I plan on terminating the coax with simple bullet connectors at the radio and below the mast
step so that it wouldn't even look like coax to anyone, and not be confused with the VHF antenna feed ever. I'd just be a thick round-profile cable. Also, I don't want to mess around sourcing and putting a coax connector on the tiny pigtail from the radio.
I was contemplating using regular cable up to the horn those last few feet just to simplify things but I think at least It should be shielded cable, or perhaps more coax. I have some used RG-68 from WestMarine that I might use for that last bit since the Belden 8267 is pretty stiff/inflexible stuff compared to that lighter-weight cheap
antenna wire. I certainly don't want to shift between 75 and 50-ohm coax as that would likely cause problems too with standing waves building up on the pickup.
I am a commercial
electrician although we don't do a lot of structured wiring
so my experience with PA systems is limited to pulling the wire, terminating the wire, and hooking up to equipment
that was all spec'ed out by someone else. That's the engineer's job for the most part to tell me what wire to source and pull. If they call for coax we pull coax of whatever type they specify. But B&G gives NADA information to me here in the installation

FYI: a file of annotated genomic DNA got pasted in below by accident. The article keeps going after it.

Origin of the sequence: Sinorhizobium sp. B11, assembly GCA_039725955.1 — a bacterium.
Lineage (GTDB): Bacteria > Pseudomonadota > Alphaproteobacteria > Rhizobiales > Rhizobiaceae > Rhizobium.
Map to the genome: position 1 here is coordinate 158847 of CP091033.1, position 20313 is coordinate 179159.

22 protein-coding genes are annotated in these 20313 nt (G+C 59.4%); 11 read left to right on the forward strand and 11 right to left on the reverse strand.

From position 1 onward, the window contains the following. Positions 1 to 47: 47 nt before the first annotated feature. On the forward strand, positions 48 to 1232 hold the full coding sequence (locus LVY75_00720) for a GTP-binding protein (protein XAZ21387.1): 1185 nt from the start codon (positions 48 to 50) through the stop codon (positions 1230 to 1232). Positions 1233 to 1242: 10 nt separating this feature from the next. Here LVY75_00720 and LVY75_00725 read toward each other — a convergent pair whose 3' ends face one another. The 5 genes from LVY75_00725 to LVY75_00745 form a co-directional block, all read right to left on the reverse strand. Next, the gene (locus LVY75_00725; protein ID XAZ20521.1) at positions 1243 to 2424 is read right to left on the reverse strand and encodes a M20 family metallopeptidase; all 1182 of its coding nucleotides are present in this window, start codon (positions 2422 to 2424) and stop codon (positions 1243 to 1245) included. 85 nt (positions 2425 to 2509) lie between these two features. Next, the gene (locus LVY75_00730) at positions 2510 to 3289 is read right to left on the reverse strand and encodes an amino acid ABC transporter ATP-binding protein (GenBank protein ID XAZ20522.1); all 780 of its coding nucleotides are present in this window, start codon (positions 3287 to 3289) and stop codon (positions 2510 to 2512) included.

manual. Most of the hailer horns out there just have "bare wire" connections at the other end too. So the hookup up top will probably be butt splices under shrink tube.
But now I need to fall back on the theory I was taught in school
decades ago and my own experience hooking stuff up that didn't work
so well. Speaker wire typically doesn't need
to be shielded but this new "listen-back" feature seems to be so new that best practices are not yet quite firmed up here. It is really a mic cable when "listening" and mic cables
are always shielded, yet rarely are they single-conductors with a shield used as the return in my experience. I've wired a lot of large auditoriums and pulled many thousands of feet of audio cable in my career. I've never installed a microphone cable that wasn't shielded.